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Review: Damnationland: The Way Life Should Bleed

Seven short and locally-grown horror films
By CHRISTOPHER GRAY  |  October 27, 2010
2.0 2.0 Stars

I lost track of the body count of "Damnationland," a program of seven short and locally-grown horror films screening across the state from Thursday-Saturday, about halfway through its second installment, Kate Kaminski's 20/20, a subdued dystopic yarn beholden to The Stand and The Road. Even better, the influences throughout are refreshingly diverse, leaving little room for redundancy: while two disquieting films, Jeremy Alexander and David Camlin's Undone and Torrey Alan Johnson's Shambles, play a bit like the logical end result of Memento; Christian Matzke's Last Call takes a few cues from Shaun of the Dead; and the wry and effective closer Humoresque, by Allen Baldwin and Jayson Lobozzo, is, in its surprisingly large heart, a buddy comedy. If genuine scares are in short supply, both Nick Poulin's Consumption and Jeff Griecci's A Bell in the Yard, prove pretty suspenseful. In a pinch, "Damnationland"'s Black-and-Blue Ribbon goes to the latter, in which a Dickensian type is charged with tending to a graveyard in case any recently buried bodies were put under a bit too soon. The suspected corpses have strings on their wrists attached to above-ground bells, employed to effects both and comic and a bit nerve-wracking. Both Mr. King and Mr. Poe would be proud.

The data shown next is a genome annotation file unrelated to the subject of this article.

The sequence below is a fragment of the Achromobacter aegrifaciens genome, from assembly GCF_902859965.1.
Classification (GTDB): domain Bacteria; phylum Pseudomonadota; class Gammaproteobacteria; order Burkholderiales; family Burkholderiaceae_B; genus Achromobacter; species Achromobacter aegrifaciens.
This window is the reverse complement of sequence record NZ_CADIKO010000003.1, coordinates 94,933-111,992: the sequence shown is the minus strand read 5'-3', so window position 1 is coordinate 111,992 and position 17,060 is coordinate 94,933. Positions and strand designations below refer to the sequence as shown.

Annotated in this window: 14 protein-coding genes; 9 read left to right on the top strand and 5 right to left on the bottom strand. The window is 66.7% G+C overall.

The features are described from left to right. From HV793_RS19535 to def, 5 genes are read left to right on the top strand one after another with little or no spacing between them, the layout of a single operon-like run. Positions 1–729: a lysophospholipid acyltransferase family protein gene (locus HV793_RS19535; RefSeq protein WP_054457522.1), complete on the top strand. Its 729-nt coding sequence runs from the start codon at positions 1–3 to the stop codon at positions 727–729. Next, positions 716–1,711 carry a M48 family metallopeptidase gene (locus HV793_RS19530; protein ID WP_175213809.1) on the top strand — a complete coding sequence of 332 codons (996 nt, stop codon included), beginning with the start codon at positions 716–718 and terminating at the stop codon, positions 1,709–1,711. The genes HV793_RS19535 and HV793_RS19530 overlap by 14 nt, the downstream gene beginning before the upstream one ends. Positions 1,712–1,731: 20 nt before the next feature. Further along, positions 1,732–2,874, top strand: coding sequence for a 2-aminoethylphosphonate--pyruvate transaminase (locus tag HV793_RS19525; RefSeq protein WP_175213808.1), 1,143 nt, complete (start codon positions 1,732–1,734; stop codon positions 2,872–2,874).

Topics: Reviews , Movies, Consumption, Edgar Allen Poe,  More more >
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